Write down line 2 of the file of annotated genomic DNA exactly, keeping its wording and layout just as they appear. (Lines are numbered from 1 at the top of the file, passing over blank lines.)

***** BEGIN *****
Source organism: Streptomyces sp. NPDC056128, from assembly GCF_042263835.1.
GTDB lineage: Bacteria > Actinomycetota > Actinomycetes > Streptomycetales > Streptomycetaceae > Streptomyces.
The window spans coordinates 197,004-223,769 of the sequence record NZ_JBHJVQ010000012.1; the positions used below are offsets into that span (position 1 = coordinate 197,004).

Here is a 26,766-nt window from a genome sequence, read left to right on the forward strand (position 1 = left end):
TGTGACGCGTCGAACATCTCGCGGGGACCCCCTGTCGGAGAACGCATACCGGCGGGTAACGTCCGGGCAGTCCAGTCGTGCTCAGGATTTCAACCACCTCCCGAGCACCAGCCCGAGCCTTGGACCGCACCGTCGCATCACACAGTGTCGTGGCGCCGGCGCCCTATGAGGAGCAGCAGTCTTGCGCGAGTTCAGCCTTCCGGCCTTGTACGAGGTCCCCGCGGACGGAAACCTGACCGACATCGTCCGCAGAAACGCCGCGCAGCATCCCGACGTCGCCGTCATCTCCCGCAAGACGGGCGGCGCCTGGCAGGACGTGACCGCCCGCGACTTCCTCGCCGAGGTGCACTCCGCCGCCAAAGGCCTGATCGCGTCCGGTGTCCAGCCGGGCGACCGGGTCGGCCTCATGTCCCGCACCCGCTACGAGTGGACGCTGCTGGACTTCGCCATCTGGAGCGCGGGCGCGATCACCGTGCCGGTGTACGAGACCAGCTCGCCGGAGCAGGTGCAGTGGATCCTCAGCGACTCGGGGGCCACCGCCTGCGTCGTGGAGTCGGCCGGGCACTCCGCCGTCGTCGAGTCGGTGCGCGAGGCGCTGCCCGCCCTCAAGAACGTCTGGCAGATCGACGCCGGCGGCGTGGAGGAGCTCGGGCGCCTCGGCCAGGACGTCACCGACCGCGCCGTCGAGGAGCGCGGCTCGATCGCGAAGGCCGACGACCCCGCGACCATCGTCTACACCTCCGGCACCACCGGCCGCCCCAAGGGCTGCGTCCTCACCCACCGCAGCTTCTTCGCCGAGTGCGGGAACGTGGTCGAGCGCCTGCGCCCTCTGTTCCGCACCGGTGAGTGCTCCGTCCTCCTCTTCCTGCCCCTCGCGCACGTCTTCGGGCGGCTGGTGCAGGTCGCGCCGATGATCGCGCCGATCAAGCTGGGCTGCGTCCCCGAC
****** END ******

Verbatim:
GTDB lineage: Bacteria > Actinomycetota > Actinomycetes > Streptomycetales > Streptomycetaceae > Streptomyces.